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Boris Johnson Loyalists Are Still Confident The Prime Minister Can Survive A Fixed Penalty Notice Over Parties

5 min read

Allies of the Prime Minister say they are increasingly confident that he will survive the partygate scandal and win over Tories who have been wavering over his leadership, regardless of whether he is issued with a Fixed Penalty Notice by police.

Sources close to government told PoliticsHome that they believe “people are tired of continually talking about” whether lockdown rules were breached in Number 10, and are ready to move past any further revelations that may come from the Metropolitan Police or Sue Gray.

On Friday last week Johnson was sent a questionnaire by the force to give his account of several alleged parties in Downing Street and Whitehall that may have breached coronavirus rules.

The questionnaire came as Scotland Yard confirmed that more than 50 people had been contacted in relation to the investigation, which is considering 12 events held between May 2020 and April 2021. Johnson has until 10pm this Friday to return his answers to the Metropolitan Police, who have obtained more than 300 photographs and 500 pages of evidence through the course of their investigation.

Johnson has so far swerved a challenge to his leadership by the parliamentary party, but several MPs, including senior backbenchers, have indicated that if police issue Johnson with a fine in response to his questionnaire – which could range from £100 to £6,400 – they would mobilise to oust him from Number 10. 

But his inner circle remains convinced that more Tories would rather move on than create further fallout by submitting letters of no confidence to the 1922 Committee, the first stage of the process to remove a sitting Prime Minister.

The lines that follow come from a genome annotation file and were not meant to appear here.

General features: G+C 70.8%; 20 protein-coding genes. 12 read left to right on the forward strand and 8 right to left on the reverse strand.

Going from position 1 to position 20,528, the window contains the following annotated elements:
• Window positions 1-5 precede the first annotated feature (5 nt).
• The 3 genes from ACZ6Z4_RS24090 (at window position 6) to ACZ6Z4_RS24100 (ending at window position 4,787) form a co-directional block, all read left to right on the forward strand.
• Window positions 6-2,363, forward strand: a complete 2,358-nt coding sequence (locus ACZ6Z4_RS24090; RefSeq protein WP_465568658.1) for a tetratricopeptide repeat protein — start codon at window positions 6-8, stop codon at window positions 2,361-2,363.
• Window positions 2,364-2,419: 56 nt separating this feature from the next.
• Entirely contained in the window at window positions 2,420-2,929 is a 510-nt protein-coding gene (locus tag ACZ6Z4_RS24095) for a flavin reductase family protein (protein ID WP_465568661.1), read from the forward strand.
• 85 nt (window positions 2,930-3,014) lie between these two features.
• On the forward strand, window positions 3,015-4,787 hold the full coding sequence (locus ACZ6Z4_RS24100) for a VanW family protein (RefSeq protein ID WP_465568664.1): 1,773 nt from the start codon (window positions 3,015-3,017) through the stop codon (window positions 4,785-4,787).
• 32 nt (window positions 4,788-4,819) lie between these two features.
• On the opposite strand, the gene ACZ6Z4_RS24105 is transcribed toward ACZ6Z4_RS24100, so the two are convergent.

“People are bored of the exhausted talk on parties, and regardless of whether Johnson is issued a FPN or not, people are tired of continually talking about it,” a government insider told PoliticsHome.

“People have ultimately made up their minds already on supporting the Prime Minister. I don’t personally think if he received a FPN it would dramatically change [support] numbers.”

While confidence in Johnson may be slowly increasing among some Tories, polling shows the Prime Minister is far from having regained the confidence of the wider public and Conservative voters. 

An Ipsos UK survey carried out last week found that 54% of people surveyed believe Johnson has done a bad job as Prime Minister to date.

Among 2019 Conservative voters, 54% say Johnson has done a good job, however the figure marks a 15 point drop from when the same question was this time last year. 

Another senior government source told PoliticsHome that Johnson's detractors, many of whom have already been vocally critical of his leadership, had missed their chance to select a new Prime Minister after a dampened rebellion by "pork pie plotters", and the defection of Bury South MP Christian Wakeford to Labour, failed to topple him.

“The old adage ‘if you shoot for the king, you best not miss’ becomes very relevant today,” they said. “I believe that shot may have already been fired.” 

Some MPs have already begun the process of publicly defending Johnson, even in the event of a FPN being issued.

“Fixed Penalty Notices are given out for prescribes [sic] minor breaches of law,” PPS Mark Jenkinson tweeted.

“They’re not fines, convictions or proof of guilt – all of which can only be handed out or determined by a court.”

Culture Secretary Nadine Dorries told the BBC that only if Johnson “kicked a dog” would she “probably” withdraw her support.

There has also been cautious optimism from some of Johnson's critics that the Downing Street operation is improving.

Tories frustrated that the party had not been employing wholly Conservative policies prior to partygate now feel comforted by the government’s “operation red meat” offering – policies aimed at reviving Johnson’s standing among backbenchers.

The possible lifting of all remaining Covid restrictions on Thursday next week, and plans to avert what a number of Tories have perceiced to be "political bias" in schools are among the measures that have pleased and placated uncertain MPs during the parliamentary recess.

“A lot of it does come down to policy,” an insider told PoliticsHome. “There’s been a lot of improvement and we’re heading in the right direction.”

But some MPs who have previously wavered in private on their support for Johnson say full confidence is “not there yet”.

If a FPN is issued, much of the judgement will “come down to the way it is handled” rather than the fine itself, one insider said. 

They added: "We want to get back to doing the things that we're here to do, and if that became no longer possible that would affect calculations quite dramatically."

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